There is a short quiet residential street just a few blocks west of the old terminal station named in hounour of Ahearn. Our bike route includes the length of it.
In 1899 Ahearn formed the Metropolitan Power Company to build a hydro electric power house where the Ottawa River narrows, just east of Britannia Bay. This included a 2000-foot canal extending to the lower end of the Lac Deschênes Rapids. This endeavor did not prove to be financially viable, so the top of the canal was converted into moorings for the Britannia Boat Club.
Vestiges of the old canal can also be viewed by following Cassels Street and cutting across the grass to the waters edge at the spot indicated on the above map.
Heading back along the Ottawa River Pathway, our tour crosses one of the few local bridges across the mighty Ottawa River, the Champlain Bridge. In his role as chairman of the Federal District Commission Ahearn played an instrumental role in promoting and financing the construction of the original Champlain Bridge. In 2002 it was rebuilt and this section of the original bridge was put on display on Bate Island, midway across the bridge with interpretive panels on the history of the bridge.
The tour continues across the bridge along the bike lane to the Quebec side of the river, and then east along the Voyageurs Pathway beside the river as far as the Portage Bridge. Normally the route would continue along the Voyageurs Pathway all the way to the Macdonald-Cartier Bridge but unfortunately the NCC closed the section along the river between the Museum of History and the Portage Bridge ever since this spring’s devastating flooding, and will not complete the repairs until next spring. As such, our route detours along the extra wide sidewalk along Rue Laurier infront of the museum, and then along the new bike lanes along the northern edge of Jacques Cartier Park. There are bi-directional bike lanes along the eastern side of the Macdonald-Cartier bridge which we followed back over to the Ontario side of the river.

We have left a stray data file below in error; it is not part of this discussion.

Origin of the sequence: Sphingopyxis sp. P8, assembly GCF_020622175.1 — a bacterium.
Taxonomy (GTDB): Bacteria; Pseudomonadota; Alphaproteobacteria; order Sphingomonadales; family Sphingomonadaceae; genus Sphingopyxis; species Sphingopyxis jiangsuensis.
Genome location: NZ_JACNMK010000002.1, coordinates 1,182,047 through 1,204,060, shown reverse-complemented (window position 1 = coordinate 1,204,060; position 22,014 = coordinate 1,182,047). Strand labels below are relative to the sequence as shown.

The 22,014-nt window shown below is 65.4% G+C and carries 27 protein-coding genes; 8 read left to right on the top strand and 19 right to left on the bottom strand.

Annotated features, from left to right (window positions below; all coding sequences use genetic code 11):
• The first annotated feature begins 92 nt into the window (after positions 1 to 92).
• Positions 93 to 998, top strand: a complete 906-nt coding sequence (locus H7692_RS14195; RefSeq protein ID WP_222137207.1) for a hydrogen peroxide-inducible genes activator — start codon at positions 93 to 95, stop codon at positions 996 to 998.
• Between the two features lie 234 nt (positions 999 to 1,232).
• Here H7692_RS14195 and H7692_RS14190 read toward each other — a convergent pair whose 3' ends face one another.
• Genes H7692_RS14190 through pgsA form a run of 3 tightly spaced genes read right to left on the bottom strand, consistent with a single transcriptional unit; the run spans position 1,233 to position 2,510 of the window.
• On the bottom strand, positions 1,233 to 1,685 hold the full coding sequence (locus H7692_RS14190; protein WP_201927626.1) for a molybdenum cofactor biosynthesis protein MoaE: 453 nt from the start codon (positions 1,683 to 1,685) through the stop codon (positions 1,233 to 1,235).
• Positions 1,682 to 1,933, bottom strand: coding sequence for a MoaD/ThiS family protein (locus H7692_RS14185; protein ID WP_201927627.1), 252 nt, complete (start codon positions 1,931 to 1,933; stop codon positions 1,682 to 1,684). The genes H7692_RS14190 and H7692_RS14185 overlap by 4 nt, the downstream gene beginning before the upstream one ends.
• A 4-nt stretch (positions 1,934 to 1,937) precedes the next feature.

Our route continues along the Sussex Drive bike lane to the round-a-bout to the north of Rideau Hall. In the centre of the round-a-bout the NCC has installed a short section of streetcar tracks reminiscent of the original ones that brought passengers to and from Rockcliffe Park.
The little heritage canopies one can observe while travelling along the Rockcliffe Parkway were shelters for passengers waiting for the streetcar.
Rockcliffe park was a popular destination for weekend streetcar passengers including skiers.
Our final destination is the resting place of Thomas Ahearn in Beechwood Cemetery. To get there we cut through Rockcliffe and then rode a short distance along the Beechwood Avenue bike lane before turning up into the cemetery where one can find this headstone identifying his and his loved one’s resting place.
Et voila, thus concludes our bike tour commemorating the phenomenal achievements of Thomas Ahearn. The following links lead to more in depth stories on the man.
Article on page 4 of this edition of ‘The Beechwood Way’ describe some of Ahearn’s achievements along with those of his second wife Margaret.
Description of Ahearn & Soper’s Ottawa Electric Railway Company within the histroy of rail travel in the capital. Also includes a 1948 map of of Ottawa streetcar routes.
Description of Ahearns patented electric oven and the spectacle he orchestrated using it for “…the first instance in the history of the world of an entire meal being cooked by electricity.”
Article on the status and history of the Ottawa street cars, originally publilshed in 1951.